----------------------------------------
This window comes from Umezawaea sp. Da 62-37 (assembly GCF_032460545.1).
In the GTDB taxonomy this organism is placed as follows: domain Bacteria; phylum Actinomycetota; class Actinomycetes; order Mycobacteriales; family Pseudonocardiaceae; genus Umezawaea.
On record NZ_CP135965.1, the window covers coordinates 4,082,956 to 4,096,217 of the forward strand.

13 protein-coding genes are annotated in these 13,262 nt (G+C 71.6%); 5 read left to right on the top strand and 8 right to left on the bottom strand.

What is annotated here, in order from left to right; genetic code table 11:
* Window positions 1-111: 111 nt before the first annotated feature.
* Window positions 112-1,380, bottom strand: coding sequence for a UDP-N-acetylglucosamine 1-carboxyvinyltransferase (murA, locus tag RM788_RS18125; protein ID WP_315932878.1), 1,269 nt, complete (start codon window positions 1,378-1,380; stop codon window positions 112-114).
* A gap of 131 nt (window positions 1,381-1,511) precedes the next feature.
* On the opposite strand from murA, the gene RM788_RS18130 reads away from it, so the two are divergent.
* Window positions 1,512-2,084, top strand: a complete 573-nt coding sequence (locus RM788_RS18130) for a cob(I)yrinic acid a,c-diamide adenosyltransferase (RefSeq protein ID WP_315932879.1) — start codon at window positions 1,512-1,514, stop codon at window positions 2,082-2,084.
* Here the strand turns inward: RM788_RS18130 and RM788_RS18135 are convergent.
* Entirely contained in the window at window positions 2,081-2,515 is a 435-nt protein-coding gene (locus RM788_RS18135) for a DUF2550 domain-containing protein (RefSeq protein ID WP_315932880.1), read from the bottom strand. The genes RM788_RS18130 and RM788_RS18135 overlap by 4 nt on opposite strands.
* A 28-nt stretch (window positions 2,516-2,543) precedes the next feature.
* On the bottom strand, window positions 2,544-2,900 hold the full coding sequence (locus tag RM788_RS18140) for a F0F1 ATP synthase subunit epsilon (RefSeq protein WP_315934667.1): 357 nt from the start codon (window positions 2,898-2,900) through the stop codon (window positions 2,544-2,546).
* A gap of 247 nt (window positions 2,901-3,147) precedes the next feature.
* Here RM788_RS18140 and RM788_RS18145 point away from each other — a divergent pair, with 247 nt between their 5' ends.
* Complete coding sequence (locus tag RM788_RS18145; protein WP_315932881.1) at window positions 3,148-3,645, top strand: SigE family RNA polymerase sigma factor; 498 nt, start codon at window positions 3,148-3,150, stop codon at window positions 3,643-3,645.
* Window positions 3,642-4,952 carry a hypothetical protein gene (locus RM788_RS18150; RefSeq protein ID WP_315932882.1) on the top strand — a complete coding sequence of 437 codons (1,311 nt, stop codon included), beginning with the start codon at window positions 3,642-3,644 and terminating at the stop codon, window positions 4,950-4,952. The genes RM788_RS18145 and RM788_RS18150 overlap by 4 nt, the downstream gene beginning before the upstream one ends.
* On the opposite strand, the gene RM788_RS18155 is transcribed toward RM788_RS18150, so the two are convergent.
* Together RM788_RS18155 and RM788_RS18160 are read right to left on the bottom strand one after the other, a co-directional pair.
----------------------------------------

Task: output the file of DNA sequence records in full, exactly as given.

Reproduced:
This window comes from Umezawaea sp. Da 62-37 (assembly GCF_032460545.1).
In the GTDB taxonomy this organism is placed as follows: domain Bacteria; phylum Actinomycetota; class Actinomycetes; order Mycobacteriales; family Pseudonocardiaceae; genus Umezawaea.
On record NZ_CP135965.1, the window covers coordinates 4,082,956 to 4,096,217 of the forward strand.

13 protein-coding genes are annotated in these 13,262 nt (G+C 71.6%); 5 read left to right on the top strand and 8 right to left on the bottom strand.

What is annotated here, in order from left to right; genetic code table 11:
* Window positions 1-111: 111 nt before the first annotated feature.
* Window positions 112-1,380, bottom strand: coding sequence for a UDP-N-acetylglucosamine 1-carboxyvinyltransferase (murA, locus tag RM788_RS18125; protein ID WP_315932878.1), 1,269 nt, complete (start codon window positions 1,378-1,380; stop codon window positions 112-114).
* A gap of 131 nt (window positions 1,381-1,511) precedes the next feature.
* On the opposite strand from murA, the gene RM788_RS18130 reads away from it, so the two are divergent.
* Window positions 1,512-2,084, top strand: a complete 573-nt coding sequence (locus RM788_RS18130) for a cob(I)yrinic acid a,c-diamide adenosyltransferase (RefSeq protein ID WP_315932879.1) — start codon at window positions 1,512-1,514, stop codon at window positions 2,082-2,084.
* Here the strand turns inward: RM788_RS18130 and RM788_RS18135 are convergent.
* Entirely contained in the window at window positions 2,081-2,515 is a 435-nt protein-coding gene (locus RM788_RS18135) for a DUF2550 domain-containing protein (RefSeq protein ID WP_315932880.1), read from the bottom strand. The genes RM788_RS18130 and RM788_RS18135 overlap by 4 nt on opposite strands.
* A 28-nt stretch (window positions 2,516-2,543) precedes the next feature.
* On the bottom strand, window positions 2,544-2,900 hold the full coding sequence (locus tag RM788_RS18140) for a F0F1 ATP synthase subunit epsilon (RefSeq protein WP_315934667.1): 357 nt from the start codon (window positions 2,898-2,900) through the stop codon (window positions 2,544-2,546).
* A gap of 247 nt (window positions 2,901-3,147) precedes the next feature.
* Here RM788_RS18140 and RM788_RS18145 point away from each other — a divergent pair, with 247 nt between their 5' ends.
* Complete coding sequence (locus tag RM788_RS18145; protein WP_315932881.1) at window positions 3,148-3,645, top strand: SigE family RNA polymerase sigma factor; 498 nt, start codon at window positions 3,148-3,150, stop codon at window positions 3,643-3,645.
* Window positions 3,642-4,952 carry a hypothetical protein gene (locus RM788_RS18150; RefSeq protein ID WP_315932882.1) on the top strand — a complete coding sequence of 437 codons (1,311 nt, stop codon included), beginning with the start codon at window positions 3,642-3,644 and terminating at the stop codon, window positions 4,950-4,952. The genes RM788_RS18145 and RM788_RS18150 overlap by 4 nt, the downstream gene beginning before the upstream one ends.
* On the opposite strand, the gene RM788_RS18155 is transcribed toward RM788_RS18150, so the two are convergent.
* Together RM788_RS18155 and RM788_RS18160 are read right to left on the bottom strand one after the other, a co-directional pair.